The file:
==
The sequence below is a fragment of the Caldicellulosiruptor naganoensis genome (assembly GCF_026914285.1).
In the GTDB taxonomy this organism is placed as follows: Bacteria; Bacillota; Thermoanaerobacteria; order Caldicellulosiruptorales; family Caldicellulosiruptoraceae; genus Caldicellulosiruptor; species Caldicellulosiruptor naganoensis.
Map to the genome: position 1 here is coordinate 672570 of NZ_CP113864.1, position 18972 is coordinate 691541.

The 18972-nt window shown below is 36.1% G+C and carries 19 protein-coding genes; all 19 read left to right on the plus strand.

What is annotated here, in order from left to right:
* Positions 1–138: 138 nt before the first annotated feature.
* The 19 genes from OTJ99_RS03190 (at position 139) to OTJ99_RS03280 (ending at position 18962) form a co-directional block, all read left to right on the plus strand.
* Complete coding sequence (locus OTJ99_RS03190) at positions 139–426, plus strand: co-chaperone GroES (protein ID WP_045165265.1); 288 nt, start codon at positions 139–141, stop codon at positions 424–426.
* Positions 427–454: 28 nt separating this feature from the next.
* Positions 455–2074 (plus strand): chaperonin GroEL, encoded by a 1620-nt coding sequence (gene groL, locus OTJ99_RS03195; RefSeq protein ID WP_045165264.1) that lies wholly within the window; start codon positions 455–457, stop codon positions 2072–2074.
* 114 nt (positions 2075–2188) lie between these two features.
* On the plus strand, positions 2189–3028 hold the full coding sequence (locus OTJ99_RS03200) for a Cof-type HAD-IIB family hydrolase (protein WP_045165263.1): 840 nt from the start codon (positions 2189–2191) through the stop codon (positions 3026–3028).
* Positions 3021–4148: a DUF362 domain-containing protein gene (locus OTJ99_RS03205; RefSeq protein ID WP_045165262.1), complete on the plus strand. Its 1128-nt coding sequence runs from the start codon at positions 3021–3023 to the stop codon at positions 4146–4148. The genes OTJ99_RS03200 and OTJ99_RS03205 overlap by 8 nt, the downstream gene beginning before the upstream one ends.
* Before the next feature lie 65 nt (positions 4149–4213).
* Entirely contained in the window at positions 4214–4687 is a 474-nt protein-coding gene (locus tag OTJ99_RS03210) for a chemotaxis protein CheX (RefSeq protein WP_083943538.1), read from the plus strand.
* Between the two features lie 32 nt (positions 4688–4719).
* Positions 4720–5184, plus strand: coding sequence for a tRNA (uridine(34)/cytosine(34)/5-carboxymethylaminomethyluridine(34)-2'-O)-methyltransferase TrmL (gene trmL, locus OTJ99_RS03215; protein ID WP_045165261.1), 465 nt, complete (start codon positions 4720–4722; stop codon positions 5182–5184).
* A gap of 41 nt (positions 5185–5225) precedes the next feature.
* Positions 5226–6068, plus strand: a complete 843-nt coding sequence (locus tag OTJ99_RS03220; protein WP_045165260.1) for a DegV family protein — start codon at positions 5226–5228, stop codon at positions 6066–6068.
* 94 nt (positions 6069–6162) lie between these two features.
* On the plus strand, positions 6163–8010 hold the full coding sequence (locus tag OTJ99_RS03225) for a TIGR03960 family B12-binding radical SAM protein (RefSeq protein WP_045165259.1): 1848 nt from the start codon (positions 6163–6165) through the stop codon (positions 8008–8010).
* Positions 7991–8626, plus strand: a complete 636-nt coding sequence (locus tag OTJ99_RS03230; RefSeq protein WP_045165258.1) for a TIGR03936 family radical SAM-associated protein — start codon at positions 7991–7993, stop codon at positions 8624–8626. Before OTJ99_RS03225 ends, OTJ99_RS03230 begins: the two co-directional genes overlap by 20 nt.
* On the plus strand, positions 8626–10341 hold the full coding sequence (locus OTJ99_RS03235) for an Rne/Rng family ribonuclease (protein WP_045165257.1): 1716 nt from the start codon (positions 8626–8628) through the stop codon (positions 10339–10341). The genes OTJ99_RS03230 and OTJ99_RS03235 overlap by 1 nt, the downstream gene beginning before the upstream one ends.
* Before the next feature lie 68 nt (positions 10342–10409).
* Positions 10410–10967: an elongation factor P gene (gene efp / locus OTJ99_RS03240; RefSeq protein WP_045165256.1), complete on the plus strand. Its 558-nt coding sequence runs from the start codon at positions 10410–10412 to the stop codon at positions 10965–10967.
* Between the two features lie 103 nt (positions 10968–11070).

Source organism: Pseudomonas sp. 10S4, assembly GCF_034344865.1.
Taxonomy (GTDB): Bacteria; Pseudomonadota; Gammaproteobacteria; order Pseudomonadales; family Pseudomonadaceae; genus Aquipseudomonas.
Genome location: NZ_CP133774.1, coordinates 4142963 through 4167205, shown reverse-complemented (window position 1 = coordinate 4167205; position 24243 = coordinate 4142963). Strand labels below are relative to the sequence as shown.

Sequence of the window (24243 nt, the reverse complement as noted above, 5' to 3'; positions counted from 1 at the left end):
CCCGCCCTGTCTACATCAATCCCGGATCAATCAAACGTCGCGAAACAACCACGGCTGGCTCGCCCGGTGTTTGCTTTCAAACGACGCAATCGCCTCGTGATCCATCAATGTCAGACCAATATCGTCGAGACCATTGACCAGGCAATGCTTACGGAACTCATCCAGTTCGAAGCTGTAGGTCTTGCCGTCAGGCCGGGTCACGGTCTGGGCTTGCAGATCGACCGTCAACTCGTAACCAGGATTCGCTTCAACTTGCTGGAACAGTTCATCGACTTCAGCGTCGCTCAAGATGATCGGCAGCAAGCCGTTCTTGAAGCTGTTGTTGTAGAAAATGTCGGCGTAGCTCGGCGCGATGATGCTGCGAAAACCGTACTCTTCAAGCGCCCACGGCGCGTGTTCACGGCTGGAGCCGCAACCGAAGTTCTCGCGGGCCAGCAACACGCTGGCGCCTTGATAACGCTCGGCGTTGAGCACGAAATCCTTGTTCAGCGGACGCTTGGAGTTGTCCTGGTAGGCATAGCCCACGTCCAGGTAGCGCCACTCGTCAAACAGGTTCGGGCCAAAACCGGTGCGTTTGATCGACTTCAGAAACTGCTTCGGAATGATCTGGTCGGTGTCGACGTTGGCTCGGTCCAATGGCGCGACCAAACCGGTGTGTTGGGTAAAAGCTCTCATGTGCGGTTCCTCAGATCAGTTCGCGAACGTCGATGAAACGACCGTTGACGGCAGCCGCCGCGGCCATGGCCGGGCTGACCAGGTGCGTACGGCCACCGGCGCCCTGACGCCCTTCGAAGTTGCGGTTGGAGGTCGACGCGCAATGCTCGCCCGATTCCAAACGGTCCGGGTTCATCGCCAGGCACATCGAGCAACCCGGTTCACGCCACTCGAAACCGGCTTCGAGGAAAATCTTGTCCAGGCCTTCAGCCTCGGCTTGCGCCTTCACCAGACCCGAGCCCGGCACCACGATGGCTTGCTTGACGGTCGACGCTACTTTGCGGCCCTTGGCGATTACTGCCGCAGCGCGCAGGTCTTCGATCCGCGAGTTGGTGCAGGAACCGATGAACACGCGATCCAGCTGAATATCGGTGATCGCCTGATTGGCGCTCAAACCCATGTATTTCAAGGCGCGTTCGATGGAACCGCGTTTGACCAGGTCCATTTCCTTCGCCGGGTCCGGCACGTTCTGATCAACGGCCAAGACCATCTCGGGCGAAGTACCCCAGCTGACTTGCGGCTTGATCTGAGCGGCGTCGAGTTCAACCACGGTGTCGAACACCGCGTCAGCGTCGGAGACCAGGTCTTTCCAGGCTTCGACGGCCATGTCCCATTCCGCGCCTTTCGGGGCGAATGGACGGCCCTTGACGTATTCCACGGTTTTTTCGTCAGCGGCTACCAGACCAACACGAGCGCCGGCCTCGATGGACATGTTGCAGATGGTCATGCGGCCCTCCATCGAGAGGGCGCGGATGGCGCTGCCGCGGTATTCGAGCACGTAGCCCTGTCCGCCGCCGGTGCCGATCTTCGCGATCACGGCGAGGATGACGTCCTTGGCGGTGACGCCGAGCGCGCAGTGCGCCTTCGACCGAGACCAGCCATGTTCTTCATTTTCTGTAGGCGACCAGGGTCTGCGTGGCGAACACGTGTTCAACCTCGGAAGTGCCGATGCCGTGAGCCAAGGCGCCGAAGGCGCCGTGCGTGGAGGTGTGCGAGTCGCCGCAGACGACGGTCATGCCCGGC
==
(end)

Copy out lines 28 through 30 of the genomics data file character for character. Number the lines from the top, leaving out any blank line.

Taxonomy (GTDB): Bacteria; Pseudomonadota; Gammaproteobacteria; order Pseudomonadales; family Pseudomonadaceae; genus Aquipseudomonas.
Genome location: NZ_CP133774.1, coordinates 4142963 through 4167205, shown reverse-complemented (window position 1 = coordinate 4167205; position 24243 = coordinate 4142963). Strand labels below are relative to the sequence as shown.

Sequence of the window (24243 nt, the reverse complement as noted above, 5' to 3'; positions counted from 1 at the left end):